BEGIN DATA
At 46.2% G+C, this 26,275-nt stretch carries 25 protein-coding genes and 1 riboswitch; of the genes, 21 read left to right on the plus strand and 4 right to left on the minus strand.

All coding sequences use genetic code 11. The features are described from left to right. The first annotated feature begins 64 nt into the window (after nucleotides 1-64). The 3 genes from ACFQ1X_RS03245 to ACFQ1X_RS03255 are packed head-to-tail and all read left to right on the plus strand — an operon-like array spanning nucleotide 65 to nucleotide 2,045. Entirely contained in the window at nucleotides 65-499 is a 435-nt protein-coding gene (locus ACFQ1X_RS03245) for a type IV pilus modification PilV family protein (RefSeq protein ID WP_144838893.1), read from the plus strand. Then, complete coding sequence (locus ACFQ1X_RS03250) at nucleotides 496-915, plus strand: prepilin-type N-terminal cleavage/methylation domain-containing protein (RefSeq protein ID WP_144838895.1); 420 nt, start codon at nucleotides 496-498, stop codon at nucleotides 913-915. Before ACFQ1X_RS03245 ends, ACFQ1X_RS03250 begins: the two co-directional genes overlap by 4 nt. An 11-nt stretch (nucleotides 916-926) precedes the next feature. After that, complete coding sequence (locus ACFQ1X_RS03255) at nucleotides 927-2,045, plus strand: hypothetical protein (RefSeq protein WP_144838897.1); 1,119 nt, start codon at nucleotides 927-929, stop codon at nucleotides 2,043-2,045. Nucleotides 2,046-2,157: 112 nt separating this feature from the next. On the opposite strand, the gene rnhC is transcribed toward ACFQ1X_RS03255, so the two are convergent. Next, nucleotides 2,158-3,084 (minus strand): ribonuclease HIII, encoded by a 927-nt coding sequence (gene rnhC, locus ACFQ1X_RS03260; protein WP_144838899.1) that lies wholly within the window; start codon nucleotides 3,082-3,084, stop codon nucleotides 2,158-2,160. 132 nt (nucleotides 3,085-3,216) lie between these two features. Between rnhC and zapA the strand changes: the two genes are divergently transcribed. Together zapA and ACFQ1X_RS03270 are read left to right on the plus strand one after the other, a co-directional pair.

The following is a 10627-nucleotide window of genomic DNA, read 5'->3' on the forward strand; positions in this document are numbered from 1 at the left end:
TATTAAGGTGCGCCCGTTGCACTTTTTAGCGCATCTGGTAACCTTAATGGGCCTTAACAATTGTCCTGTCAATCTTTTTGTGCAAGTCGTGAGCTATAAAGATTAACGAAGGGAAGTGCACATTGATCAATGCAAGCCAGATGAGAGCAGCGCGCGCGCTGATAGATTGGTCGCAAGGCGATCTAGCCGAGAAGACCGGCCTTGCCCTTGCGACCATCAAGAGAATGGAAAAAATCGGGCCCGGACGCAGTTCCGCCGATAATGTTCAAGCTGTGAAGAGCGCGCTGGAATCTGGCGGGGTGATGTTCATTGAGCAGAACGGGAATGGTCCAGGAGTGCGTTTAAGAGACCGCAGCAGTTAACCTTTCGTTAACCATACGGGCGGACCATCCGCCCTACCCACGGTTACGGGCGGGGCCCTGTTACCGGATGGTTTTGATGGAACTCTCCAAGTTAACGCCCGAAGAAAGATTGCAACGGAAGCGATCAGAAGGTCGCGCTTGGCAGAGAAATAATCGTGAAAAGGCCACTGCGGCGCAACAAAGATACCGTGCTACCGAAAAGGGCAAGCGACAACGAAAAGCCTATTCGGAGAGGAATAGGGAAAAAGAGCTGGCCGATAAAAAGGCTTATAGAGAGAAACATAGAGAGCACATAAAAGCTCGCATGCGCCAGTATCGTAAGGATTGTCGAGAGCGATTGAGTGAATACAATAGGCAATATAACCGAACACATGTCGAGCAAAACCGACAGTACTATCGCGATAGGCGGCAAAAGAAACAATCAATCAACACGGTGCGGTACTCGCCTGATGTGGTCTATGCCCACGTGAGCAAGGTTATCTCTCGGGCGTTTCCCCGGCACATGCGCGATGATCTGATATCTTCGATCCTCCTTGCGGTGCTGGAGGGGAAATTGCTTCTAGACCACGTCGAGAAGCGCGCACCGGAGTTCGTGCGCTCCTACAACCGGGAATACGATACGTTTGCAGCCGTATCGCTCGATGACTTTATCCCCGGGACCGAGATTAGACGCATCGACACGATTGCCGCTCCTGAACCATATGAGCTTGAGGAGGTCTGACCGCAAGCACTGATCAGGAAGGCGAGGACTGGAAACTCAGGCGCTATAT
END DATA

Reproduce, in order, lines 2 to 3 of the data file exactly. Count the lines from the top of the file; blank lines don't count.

All coding sequences use genetic code 11. The features are described from left to right. The first annotated feature begins 64 nt into the window (after nucleotides 1-64). The 3 genes from ACFQ1X_RS03245 to ACFQ1X_RS03255 are packed head-to-tail and all read left to right on the plus strand — an operon-like array spanning nucleotide 65 to nucleotide 2,045. Entirely contained in the window at nucleotides 65-499 is a 435-nt protein-coding gene (locus ACFQ1X_RS03245) for a type IV pilus modification PilV family protein (RefSeq protein ID WP_144838893.1), read from the plus strand. Then, complete coding sequence (locus ACFQ1X_RS03250) at nucleotides 496-915, plus strand: prepilin-type N-terminal cleavage/methylation domain-containing protein (RefSeq protein ID WP_144838895.1); 420 nt, start codon at nucleotides 496-498, stop codon at nucleotides 913-915. Before ACFQ1X_RS03245 ends, ACFQ1X_RS03250 begins: the two co-directional genes overlap by 4 nt. An 11-nt stretch (nucleotides 916-926) precedes the next feature. After that, complete coding sequence (locus ACFQ1X_RS03255) at nucleotides 927-2,045, plus strand: hypothetical protein (RefSeq protein WP_144838897.1); 1,119 nt, start codon at nucleotides 927-929, stop codon at nucleotides 2,043-2,045. Nucleotides 2,046-2,157: 112 nt separating this feature from the next. On the opposite strand, the gene rnhC is transcribed toward ACFQ1X_RS03255, so the two are convergent. Next, nucleotides 2,158-3,084 (minus strand): ribonuclease HIII, encoded by a 927-nt coding sequence (gene rnhC, locus ACFQ1X_RS03260; protein WP_144838899.1) that lies wholly within the window; start codon nucleotides 3,082-3,084, stop codon nucleotides 2,158-2,160. 132 nt (nucleotides 3,085-3,216) lie between these two features. Between rnhC and zapA the strand changes: the two genes are divergently transcribed. Together zapA and ACFQ1X_RS03270 are read left to right on the plus strand one after the other, a co-directional pair.

The following is a 10627-nucleotide window of genomic DNA, read 5'->3' on the forward strand; positions in this document are numbered from 1 at the left end: